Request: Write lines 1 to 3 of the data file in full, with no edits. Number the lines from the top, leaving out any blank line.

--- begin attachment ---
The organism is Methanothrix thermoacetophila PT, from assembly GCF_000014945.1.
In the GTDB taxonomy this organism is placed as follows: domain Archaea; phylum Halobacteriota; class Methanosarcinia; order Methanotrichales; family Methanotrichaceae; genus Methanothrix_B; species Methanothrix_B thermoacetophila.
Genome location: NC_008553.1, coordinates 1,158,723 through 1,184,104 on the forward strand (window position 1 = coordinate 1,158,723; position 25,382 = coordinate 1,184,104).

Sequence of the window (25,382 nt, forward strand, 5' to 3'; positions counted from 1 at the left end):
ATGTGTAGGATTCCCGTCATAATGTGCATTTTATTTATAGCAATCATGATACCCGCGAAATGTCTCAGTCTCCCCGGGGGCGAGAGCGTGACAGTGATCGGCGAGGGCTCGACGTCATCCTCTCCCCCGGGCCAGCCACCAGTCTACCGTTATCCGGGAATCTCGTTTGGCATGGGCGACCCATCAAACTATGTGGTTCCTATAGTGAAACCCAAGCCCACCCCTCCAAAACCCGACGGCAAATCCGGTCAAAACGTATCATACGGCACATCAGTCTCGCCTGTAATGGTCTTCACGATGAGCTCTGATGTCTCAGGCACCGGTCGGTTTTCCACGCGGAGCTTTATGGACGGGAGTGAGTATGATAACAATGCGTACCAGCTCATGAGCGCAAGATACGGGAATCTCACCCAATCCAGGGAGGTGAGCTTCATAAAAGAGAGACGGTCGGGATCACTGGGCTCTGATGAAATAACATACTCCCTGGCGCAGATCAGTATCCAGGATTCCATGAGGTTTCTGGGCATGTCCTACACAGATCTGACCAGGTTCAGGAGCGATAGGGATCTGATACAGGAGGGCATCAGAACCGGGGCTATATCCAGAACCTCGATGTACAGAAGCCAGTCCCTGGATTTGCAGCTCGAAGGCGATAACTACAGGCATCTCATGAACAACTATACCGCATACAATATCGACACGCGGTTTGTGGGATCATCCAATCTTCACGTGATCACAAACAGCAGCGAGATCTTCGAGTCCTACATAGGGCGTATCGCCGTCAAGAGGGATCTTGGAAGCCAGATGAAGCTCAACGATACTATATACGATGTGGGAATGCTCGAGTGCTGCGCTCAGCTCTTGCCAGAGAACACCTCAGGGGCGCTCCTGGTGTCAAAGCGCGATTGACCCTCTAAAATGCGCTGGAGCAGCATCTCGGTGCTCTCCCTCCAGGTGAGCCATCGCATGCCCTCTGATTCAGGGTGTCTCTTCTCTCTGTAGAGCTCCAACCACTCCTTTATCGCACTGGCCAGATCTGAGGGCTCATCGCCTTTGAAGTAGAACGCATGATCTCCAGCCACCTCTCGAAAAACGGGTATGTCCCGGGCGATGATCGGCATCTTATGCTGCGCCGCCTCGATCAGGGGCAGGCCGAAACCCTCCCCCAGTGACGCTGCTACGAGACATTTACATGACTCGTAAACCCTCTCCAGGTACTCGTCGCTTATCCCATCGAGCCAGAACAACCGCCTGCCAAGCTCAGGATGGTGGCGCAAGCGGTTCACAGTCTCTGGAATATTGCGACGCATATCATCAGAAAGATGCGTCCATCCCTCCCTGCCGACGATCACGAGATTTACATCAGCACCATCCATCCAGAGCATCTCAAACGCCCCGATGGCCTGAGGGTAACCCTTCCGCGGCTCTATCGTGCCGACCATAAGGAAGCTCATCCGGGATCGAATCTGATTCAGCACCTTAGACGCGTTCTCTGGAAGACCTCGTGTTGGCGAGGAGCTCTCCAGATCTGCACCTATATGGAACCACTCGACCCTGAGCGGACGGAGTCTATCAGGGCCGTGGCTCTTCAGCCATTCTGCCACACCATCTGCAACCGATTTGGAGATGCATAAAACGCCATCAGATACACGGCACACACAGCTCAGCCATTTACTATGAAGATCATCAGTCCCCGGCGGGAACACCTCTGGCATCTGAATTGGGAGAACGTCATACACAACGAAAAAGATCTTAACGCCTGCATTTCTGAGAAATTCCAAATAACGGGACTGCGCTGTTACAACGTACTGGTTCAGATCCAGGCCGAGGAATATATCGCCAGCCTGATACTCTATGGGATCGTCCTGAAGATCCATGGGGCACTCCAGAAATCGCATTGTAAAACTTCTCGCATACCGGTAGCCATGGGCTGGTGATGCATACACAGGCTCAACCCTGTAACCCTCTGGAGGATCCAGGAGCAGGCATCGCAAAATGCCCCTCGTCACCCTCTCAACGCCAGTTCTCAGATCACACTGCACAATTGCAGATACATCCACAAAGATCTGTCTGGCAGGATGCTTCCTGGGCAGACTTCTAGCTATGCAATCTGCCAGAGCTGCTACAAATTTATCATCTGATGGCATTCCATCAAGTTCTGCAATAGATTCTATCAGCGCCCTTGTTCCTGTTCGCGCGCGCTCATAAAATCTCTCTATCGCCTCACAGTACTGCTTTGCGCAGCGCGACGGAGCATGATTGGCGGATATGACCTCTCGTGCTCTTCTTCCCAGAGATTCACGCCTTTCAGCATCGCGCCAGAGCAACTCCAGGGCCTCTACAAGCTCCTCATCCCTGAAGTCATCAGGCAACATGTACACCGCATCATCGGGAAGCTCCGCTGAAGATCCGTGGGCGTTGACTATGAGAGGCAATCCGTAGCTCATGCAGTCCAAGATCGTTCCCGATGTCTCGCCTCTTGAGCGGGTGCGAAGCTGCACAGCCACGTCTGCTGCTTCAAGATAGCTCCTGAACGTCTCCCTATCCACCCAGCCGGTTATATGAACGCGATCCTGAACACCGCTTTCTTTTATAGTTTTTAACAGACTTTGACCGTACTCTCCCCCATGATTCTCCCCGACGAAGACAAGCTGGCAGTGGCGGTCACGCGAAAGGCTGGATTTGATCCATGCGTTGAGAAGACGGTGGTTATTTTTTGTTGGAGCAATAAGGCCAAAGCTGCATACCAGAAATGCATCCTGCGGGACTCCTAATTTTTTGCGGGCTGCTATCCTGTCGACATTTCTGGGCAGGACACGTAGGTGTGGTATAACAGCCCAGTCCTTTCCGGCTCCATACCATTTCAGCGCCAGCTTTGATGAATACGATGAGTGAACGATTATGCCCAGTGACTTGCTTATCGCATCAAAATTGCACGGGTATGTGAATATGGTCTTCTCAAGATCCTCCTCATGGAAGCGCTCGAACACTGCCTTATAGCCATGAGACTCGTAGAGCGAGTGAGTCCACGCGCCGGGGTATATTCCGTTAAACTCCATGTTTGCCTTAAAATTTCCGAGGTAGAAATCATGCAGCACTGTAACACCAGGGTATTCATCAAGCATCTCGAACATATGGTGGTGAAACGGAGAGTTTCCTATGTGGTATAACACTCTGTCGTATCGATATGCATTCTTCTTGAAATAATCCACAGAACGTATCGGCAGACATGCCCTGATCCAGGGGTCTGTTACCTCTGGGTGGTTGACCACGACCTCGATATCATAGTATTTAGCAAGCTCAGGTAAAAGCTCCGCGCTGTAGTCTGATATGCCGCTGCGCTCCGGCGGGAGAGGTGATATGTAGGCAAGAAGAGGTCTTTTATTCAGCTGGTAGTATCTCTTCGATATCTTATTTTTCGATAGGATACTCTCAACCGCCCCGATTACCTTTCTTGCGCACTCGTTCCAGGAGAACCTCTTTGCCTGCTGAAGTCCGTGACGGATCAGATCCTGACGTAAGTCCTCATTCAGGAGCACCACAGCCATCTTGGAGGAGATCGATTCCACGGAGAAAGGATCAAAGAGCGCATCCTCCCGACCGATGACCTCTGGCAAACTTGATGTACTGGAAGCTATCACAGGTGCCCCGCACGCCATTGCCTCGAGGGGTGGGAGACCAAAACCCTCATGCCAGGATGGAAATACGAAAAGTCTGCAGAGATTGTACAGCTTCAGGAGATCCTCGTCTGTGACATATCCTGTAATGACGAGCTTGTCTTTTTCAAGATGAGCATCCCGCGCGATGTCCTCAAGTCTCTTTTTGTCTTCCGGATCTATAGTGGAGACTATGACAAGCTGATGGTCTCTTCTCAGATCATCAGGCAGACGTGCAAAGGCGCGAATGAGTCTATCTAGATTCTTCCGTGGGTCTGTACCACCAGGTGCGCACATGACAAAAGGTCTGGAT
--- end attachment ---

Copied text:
The organism is Methanothrix thermoacetophila PT, from assembly GCF_000014945.1.
In the GTDB taxonomy this organism is placed as follows: domain Archaea; phylum Halobacteriota; class Methanosarcinia; order Methanotrichales; family Methanotrichaceae; genus Methanothrix_B; species Methanothrix_B thermoacetophila.
Genome location: NC_008553.1, coordinates 1,158,723 through 1,184,104 on the forward strand (window position 1 = coordinate 1,158,723; position 25,382 = coordinate 1,184,104).